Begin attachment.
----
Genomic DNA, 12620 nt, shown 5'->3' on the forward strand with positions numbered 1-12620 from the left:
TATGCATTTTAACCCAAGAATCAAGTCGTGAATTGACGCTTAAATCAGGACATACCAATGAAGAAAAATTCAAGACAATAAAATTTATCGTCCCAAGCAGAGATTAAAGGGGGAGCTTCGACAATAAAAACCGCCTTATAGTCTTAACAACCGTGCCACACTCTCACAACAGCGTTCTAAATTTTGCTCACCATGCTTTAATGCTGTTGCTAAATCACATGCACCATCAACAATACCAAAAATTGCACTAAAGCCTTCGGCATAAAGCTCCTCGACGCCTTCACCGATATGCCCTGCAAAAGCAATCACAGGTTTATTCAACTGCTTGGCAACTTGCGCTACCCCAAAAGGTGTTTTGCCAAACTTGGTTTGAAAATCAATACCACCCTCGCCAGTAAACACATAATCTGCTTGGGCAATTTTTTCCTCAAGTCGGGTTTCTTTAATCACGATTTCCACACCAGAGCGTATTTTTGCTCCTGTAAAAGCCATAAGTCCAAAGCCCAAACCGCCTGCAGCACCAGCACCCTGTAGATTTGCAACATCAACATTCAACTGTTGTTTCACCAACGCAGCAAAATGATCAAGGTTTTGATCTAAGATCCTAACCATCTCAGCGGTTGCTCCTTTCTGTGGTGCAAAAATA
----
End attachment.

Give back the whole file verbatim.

Genomic DNA, 12620 nt, shown 5'->3' on the forward strand with positions numbered 1-12620 from the left:
TATGCATTTTAACCCAAGAATCAAGTCGTGAATTGACGCTTAAATCAGGACATACCAATGAAGAAAAATTCAAGACAATAAAATTTATCGTCCCAAGCAGAGATTAAAGGGGGAGCTTCGACAATAAAAACCGCCTTATAGTCTTAACAACCGTGCCACACTCTCACAACAGCGTTCTAAATTTTGCTCACCATGCTTTAATGCTGTTGCTAAATCACATGCACCATCAACAATACCAAAAATTGCACTAAAGCCTTCGGCATAAAGCTCCTCGACGCCTTCACCGATATGCCCTGCAAAAGCAATCACAGGTTTATTCAACTGCTTGGCAACTTGCGCTACCCCAAAAGGTGTTTTGCCAAACTTGGTTTGAAAATCAATACCACCCTCGCCAGTAAACACATAATCTGCTTGGGCAATTTTTTCCTCAAGTCGGGTTTCTTTAATCACGATTTCCACACCAGAGCGTATTTTTGCTCCTGTAAAAGCCATAAGTCCAAAGCCCAAACCGCCTGCAGCACCAGCACCCTGTAGATTTGCAACATCAACATTCAACTGTTGTTTCACCAACGCAGCAAAATGATCAAGGTTTTGATCTAAGATCCTAACCATCTCAGCGGTTGCTCCTTTCTGTGGTGCAAAAATA